Duck Head clothing continued as one of Delta's more important product lines in 1992. Gross sales of Duck Head apparel more than doubled over the course of the year, totaling over $130 million in fiscal 1992, despite the overall sluggishness of the national retail market. Spurred by the Duck Head line, the company's apparel division showed a 69 percent increase in sales and an impressive 267 percent growth in operating profit for the year. As a result of the apparel division's success, a rearrangement in management took place that split the division into two separate management teams, one responsible for Duck Head operations, the other for Delta Apparel. The fabrics division held steady for fiscal 1992. Sales and profit figures for both woven and knit products, as well as the balance between them, were comparable to those for the previous year. The company continued to supply woven fabrics for casual and tailored pants made by such well-known brands as Levi Strauss, Lee, Haggar, and Farah. While the sale of government products declined by 20 percent for the year (largely due to the war's end), a 25 percent increase in commercial finished cotton business picked up the slack.
As a whole, Delta Woodside's net sales set a company record of $705 million for fiscal 1992. Apparel operations accounted for about 29 percent of sales, closing in on the company's stated goal of 33 percent in the product mix. Net income, at just over $40 million, was also the highest in company history. In mid-1992, Delta's original yarn plant in Edgefield, South Carolina, the company's birthplace, was closed. Shortly thereafter, a new ultramodern plant, also located in Edgefield, went into production. The new plant was named after company cofounder Bettis Rainsford. The Rainsford Plant produced combed cotton and cotton-polyester yarns used in the manufacture of knit fabrics for men's and women's apparel. Much of the yarn was used internally in the company's Stevcoknit operations.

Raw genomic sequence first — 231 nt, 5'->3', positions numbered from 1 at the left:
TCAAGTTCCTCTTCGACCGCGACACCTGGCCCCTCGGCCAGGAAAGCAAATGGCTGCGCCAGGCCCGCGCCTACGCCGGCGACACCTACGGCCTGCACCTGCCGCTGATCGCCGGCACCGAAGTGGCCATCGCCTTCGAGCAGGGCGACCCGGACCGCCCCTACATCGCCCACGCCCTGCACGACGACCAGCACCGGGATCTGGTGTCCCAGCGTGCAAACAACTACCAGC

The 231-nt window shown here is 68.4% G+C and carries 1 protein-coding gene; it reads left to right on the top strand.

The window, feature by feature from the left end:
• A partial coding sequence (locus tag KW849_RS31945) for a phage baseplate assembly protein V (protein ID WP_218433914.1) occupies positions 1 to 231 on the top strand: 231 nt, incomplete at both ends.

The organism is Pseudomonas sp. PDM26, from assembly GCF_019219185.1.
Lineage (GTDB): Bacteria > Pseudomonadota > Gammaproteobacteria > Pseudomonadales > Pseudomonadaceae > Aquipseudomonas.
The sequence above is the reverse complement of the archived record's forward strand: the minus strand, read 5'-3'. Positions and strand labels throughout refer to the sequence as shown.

In January 1993, Delta Woodside announced that it had acquired a 100 percent interest in Nautilus International, Inc., the Virginia-based manufacturer of fitness equipment. Nautilus had sales estimated at $18 million in 1992 and employed about 256 people. Delta also purchased 70 percent of the shares of Apparel Marketing Corporation, a New York-based company that held the license to manufacture apparel under the Nautilus brand name. This acquisition gave Delta another recognizable trade name, in addition to Duck Head, under which to market apparel. It also gave the company a solid inroad into the lucrative fitness wear business. Around the same time, Delta announced that it had completed the purchase of a new facility called the Harmony plant at Grecia in Costa Rica, which was set up to employ 210 people. The Harmony plant was acquired for the purpose of manufacturing men's pants under the Duck Head brand name.
The Mid- and Late 1990s